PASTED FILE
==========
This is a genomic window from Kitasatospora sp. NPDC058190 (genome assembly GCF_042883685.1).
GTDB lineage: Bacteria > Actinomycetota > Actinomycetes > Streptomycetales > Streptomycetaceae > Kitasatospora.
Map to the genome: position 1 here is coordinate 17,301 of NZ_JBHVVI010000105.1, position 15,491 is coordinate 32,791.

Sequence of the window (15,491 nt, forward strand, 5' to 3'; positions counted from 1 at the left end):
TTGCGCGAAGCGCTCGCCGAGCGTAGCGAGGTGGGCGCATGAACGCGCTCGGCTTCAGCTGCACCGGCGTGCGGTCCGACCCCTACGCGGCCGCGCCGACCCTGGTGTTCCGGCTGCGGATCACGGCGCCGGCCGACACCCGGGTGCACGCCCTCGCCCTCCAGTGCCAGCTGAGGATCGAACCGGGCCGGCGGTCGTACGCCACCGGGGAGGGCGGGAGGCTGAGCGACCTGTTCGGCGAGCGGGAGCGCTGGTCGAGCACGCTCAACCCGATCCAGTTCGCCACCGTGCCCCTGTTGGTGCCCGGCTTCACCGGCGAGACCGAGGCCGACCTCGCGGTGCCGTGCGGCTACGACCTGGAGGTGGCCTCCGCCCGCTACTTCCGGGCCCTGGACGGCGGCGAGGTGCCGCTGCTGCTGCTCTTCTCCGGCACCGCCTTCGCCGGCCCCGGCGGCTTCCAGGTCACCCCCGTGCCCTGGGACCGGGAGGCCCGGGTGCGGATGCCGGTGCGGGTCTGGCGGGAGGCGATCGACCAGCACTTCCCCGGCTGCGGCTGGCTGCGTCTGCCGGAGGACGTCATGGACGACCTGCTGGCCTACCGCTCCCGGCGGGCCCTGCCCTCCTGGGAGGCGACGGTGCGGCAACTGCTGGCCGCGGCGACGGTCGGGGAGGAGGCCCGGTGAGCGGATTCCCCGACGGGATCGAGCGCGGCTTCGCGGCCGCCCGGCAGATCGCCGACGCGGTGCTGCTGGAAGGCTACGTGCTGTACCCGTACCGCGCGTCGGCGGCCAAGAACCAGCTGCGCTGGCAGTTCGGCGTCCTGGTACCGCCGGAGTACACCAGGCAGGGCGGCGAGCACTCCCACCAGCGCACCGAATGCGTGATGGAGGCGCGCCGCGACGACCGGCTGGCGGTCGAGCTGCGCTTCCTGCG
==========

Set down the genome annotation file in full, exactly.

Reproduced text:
This is a genomic window from Kitasatospora sp. NPDC058190 (genome assembly GCF_042883685.1).
GTDB lineage: Bacteria > Actinomycetota > Actinomycetes > Streptomycetales > Streptomycetaceae > Kitasatospora.
Map to the genome: position 1 here is coordinate 17,301 of NZ_JBHVVI010000105.1, position 15,491 is coordinate 32,791.

Sequence of the window (15,491 nt, forward strand, 5' to 3'; positions counted from 1 at the left end):
TTGCGCGAAGCGCTCGCCGAGCGTAGCGAGGTGGGCGCATGAACGCGCTCGGCTTCAGCTGCACCGGCGTGCGGTCCGACCCCTACGCGGCCGCGCCGACCCTGGTGTTCCGGCTGCGGATCACGGCGCCGGCCGACACCCGGGTGCACGCCCTCGCCCTCCAGTGCCAGCTGAGGATCGAACCGGGCCGGCGGTCGTACGCCACCGGGGAGGGCGGGAGGCTGAGCGACCTGTTCGGCGAGCGGGAGCGCTGGTCGAGCACGCTCAACCCGATCCAGTTCGCCACCGTGCCCCTGTTGGTGCCCGGCTTCACCGGCGAGACCGAGGCCGACCTCGCGGTGCCGTGCGGCTACGACCTGGAGGTGGCCTCCGCCCGCTACTTCCGGGCCCTGGACGGCGGCGAGGTGCCGCTGCTGCTGCTCTTCTCCGGCACCGCCTTCGCCGGCCCCGGCGGCTTCCAGGTCACCCCCGTGCCCTGGGACCGGGAGGCCCGGGTGCGGATGCCGGTGCGGGTCTGGCGGGAGGCGATCGACCAGCACTTCCCCGGCTGCGGCTGGCTGCGTCTGCCGGAGGACGTCATGGACGACCTGCTGGCCTACCGCTCCCGGCGGGCCCTGCCCTCCTGGGAGGCGACGGTGCGGCAACTGCTGGCCGCGGCGACGGTCGGGGAGGAGGCCCGGTGAGCGGATTCCCCGACGGGATCGAGCGCGGCTTCGCGGCCGCCCGGCAGATCGCCGACGCGGTGCTGCTGGAAGGCTACGTGCTGTACCCGTACCGCGCGTCGGCGGCCAAGAACCAGCTGCGCTGGCAGTTCGGCGTCCTGGTACCGCCGGAGTACACCAGGCAGGGCGGCGAGCACTCCCACCAGCGCACCGAATGCGTGATGGAGGCGCGCCGCGACGACCGGCTGGCGGTCGAGCTGCGCTTCCTGCG